Application performance management from edge to origin. Quickly determine if an application’s performance issue is caused by your origin or by Akamai’s infrastructure, and which regions, user agents, or devices are impacted.
Application release and quality management. Receive an alert as soon as Akamai detects that one or more origins have an elevated number of 4xx or 5xx errors that may be caused by new code push, configuration change, or another issue within your origin application infrastructure.
Impact of quality of service and operational excellence. Correlate how quality of service impacts conversions or other business metrics to optimize performance and drive better results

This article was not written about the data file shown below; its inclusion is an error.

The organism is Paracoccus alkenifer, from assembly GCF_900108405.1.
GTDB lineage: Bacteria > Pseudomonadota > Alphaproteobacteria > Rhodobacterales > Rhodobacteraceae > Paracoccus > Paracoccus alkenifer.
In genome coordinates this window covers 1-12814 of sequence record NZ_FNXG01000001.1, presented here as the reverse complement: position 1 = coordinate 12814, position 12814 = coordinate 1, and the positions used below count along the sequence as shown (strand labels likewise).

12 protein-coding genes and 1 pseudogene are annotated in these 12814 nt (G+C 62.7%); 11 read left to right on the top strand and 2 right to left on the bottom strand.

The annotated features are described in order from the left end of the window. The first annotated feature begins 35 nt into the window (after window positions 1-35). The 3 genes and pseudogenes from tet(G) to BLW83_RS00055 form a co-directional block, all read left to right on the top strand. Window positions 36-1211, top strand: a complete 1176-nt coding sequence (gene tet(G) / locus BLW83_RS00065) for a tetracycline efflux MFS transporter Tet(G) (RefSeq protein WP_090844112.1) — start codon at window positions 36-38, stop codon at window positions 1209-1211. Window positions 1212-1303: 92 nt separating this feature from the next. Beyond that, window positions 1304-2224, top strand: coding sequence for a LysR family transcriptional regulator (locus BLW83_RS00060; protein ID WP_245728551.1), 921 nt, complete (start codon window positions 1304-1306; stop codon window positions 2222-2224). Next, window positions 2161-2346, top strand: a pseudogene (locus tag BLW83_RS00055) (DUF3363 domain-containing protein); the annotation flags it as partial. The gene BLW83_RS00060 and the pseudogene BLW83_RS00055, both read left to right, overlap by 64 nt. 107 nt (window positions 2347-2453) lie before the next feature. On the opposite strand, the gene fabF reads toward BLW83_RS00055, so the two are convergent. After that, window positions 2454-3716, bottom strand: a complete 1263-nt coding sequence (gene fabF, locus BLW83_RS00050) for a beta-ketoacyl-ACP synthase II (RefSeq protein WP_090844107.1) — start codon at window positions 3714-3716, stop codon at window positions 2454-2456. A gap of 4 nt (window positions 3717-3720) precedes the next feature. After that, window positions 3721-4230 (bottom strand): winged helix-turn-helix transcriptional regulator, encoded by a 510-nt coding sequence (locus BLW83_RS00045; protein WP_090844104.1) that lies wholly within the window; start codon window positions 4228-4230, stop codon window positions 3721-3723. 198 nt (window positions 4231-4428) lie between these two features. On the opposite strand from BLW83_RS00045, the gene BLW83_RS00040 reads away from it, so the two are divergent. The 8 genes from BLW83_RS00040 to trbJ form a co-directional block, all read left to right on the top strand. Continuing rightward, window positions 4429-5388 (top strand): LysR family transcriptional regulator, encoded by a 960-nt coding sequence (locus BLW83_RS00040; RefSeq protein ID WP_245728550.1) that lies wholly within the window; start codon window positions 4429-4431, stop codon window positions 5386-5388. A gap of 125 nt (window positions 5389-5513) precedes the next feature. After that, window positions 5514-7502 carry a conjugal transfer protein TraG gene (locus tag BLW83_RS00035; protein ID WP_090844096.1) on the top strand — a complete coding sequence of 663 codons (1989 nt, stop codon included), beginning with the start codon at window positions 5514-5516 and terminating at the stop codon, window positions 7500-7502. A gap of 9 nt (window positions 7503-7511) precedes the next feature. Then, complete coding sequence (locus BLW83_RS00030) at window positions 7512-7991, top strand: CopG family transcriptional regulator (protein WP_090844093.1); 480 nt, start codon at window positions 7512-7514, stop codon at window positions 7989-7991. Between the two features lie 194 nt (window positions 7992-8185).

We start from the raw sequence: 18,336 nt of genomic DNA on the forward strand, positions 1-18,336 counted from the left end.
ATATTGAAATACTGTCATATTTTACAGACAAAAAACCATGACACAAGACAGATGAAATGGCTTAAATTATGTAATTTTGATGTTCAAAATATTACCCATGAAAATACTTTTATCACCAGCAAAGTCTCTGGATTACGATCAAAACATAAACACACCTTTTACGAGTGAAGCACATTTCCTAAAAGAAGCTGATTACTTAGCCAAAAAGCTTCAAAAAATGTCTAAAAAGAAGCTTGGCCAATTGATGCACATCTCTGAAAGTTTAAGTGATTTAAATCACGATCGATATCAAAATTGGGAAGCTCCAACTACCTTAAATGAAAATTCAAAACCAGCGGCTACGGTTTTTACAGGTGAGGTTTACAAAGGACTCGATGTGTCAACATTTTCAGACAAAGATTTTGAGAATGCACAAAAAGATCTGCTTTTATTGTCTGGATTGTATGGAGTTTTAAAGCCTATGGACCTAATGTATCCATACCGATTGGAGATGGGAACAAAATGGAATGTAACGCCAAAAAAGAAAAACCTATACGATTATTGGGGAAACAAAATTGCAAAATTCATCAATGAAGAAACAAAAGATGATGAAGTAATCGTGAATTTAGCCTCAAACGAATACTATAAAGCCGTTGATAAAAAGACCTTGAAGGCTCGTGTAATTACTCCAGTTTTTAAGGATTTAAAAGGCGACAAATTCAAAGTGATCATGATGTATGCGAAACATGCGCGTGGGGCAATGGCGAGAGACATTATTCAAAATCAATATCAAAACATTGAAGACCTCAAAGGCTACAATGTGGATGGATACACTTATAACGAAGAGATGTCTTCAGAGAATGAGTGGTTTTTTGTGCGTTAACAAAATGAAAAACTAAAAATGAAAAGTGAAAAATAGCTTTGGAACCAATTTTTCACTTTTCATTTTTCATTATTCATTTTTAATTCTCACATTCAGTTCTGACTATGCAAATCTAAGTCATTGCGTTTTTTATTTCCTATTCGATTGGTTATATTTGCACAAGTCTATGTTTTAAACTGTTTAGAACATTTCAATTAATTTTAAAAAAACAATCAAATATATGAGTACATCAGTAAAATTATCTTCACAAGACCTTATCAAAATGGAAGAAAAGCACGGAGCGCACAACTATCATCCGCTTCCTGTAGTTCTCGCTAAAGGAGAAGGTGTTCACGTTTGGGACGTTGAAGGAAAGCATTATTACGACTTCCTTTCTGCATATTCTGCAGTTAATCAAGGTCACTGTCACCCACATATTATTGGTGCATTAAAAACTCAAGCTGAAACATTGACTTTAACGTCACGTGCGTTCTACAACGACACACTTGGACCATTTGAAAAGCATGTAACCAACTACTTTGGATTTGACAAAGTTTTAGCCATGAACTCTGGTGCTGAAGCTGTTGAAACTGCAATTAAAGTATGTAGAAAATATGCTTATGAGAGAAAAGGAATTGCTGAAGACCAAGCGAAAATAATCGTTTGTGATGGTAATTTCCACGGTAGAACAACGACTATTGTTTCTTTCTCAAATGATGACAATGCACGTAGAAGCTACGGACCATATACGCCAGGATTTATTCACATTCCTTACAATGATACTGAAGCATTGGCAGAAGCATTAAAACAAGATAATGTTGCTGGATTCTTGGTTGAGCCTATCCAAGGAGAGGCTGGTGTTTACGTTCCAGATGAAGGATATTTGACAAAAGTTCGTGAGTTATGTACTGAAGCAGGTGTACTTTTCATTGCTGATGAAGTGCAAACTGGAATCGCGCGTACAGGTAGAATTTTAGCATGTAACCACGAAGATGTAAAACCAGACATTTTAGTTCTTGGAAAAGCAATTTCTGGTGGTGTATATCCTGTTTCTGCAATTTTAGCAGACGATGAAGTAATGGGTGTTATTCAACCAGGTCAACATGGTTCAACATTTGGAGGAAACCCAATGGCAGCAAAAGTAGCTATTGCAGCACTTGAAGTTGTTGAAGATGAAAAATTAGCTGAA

I could go on, but I’m sure you have plenty of ideas of your own.
Join us for a free trial here – as always, there is nothing to install, nothing to manage, nothing to run – we do it all for you. You can also read our announcement here or read more about the Sumo Logic application for Akamai here. Take a look at the Akamai press release here.
10.02.2013 | Posted by Christian Beedgen, Co-Founder & CTO
Yes, we are cloud and proud. Puppies, ponies, rainbows, unicorns. We got them all. And this, too. But the cloud is not a personal choice for us at Sumo Logic. It is an imperative. An imperative to build a better product, for happier customers.
We strongly believe that if designed correctly, there is no need to fragment your product into many different pieces, each with different functional and performance characteristics that confuse decision-makers. We have built the Sumo Logic platform from the very beginning with a mindset of scalability. Sumo Logic is a service that is designed to appeal and adapt to many use cases. This explains why in just three short years we have been successful in a variety of enterprise accounts across three continents because – first and foremost – our product scales.